IRA Conversion Rules 2010

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In 2010, the IRA conversion rules for individuals making more than $100,000 will change so that existing IRAs can be converted into Roth IRAs with two years to pay off taxes on the money. Transfer assets from a traditional IRA to a Roth IRA if you think you may be in a higher tax bracket upon retirement with advice from an investment portfolio manager in this free video on individual retirement accounts.

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Video Transcript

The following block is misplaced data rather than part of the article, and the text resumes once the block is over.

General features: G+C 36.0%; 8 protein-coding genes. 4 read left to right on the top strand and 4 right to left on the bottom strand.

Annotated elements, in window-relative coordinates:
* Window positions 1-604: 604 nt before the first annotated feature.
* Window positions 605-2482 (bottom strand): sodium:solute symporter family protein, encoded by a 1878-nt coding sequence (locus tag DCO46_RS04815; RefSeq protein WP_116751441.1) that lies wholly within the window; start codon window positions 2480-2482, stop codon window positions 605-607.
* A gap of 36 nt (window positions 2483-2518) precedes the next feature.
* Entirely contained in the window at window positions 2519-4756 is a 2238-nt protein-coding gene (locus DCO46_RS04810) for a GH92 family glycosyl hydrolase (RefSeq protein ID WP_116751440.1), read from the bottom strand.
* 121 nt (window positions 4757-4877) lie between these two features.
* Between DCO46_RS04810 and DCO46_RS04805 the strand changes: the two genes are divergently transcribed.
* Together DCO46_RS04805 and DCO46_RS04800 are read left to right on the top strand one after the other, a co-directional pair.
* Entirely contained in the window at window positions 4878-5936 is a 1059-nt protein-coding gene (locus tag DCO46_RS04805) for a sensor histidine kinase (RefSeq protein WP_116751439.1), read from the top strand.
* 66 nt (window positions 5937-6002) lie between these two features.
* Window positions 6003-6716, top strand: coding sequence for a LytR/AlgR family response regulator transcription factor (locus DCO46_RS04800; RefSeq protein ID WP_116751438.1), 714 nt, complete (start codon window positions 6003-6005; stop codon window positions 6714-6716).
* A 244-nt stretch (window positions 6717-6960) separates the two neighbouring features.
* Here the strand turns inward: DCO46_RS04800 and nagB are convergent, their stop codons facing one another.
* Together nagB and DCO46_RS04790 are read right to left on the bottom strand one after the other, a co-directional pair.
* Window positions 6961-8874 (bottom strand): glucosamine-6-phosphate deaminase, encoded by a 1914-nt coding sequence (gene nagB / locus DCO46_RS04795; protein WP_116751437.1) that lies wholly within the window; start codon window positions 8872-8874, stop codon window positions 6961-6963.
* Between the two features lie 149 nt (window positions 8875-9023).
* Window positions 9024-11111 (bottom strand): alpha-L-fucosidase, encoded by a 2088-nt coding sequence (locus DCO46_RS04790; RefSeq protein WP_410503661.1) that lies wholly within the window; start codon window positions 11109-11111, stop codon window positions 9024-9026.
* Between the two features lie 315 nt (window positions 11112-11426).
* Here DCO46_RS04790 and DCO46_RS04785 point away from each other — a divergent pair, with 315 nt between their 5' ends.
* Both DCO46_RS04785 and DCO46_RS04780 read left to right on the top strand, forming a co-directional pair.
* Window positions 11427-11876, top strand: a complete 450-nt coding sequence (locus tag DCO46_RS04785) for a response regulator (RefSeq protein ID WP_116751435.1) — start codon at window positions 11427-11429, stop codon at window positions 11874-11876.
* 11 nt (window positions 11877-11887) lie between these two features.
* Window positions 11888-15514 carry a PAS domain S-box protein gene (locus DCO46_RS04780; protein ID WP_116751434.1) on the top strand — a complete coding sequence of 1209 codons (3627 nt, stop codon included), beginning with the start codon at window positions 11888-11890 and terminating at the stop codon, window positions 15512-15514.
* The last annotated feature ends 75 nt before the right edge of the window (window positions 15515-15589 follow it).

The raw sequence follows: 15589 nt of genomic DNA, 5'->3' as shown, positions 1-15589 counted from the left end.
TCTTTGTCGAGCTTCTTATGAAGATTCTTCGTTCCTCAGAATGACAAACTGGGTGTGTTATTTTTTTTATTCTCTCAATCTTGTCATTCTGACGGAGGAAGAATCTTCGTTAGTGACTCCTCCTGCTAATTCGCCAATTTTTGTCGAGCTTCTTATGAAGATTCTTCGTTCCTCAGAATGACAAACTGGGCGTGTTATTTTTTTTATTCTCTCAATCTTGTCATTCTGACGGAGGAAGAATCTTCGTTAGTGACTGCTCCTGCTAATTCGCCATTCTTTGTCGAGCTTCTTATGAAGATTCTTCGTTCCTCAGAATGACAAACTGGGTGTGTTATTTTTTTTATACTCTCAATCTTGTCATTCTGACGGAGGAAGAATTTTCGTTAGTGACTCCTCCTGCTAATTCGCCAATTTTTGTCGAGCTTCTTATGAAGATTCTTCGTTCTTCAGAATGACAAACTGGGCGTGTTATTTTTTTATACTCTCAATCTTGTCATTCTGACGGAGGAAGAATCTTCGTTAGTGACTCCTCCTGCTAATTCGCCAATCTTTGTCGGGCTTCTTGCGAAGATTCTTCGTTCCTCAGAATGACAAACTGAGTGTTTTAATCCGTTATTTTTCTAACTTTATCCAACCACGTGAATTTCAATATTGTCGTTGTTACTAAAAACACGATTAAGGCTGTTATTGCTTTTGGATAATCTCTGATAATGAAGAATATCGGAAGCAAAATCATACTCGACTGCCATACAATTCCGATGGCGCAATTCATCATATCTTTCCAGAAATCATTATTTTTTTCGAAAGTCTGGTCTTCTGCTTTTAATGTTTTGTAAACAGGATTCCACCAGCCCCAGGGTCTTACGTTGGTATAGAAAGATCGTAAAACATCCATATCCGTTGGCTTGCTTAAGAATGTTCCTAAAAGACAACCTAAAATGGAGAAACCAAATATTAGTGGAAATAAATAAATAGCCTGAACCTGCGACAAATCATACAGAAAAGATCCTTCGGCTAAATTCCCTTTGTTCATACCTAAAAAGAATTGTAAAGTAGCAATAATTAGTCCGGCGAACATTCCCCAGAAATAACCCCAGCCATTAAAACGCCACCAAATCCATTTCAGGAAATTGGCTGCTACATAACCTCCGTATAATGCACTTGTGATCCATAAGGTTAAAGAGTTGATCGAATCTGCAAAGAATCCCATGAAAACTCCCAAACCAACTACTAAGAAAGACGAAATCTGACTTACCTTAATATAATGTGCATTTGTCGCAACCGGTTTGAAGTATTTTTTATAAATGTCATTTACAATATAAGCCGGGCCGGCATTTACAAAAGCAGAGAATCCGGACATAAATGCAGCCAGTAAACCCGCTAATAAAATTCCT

So what are the IRA conversion rules for 2010. The regular IRA conversion from a traditional IRA to a Roth IRA, you will pay immediately you are liable for taxes on the tax deferred money that you are transferring over to the Roth. In 2010 for people making one hundred thousand dollars or more, you are able to make that conversion from an existing IRA to a Roth, and they will give you two years to pay off those taxes that are liable on the money. So it does give you some time, you know if you've got a very substantial IRA here, you're going to have substantial tax that was deferred over the years. So when you make that conversion to the Roth in 2010, and it's 2010 only at this point, you'll be given two years to pay those taxes. And basically set things straight with the IRS, but the conversion rules for Roth for the rest of us are the same, and sort of business as usual. But the thing to think about is if you have decided that maybe you will be in a higher tax bracket when you retire, or when you are close to retirement age as you are now. You may want to transfer those assets from a traditional IRA, put them in a Roth, and you will be responsible for less taxes in the long term.

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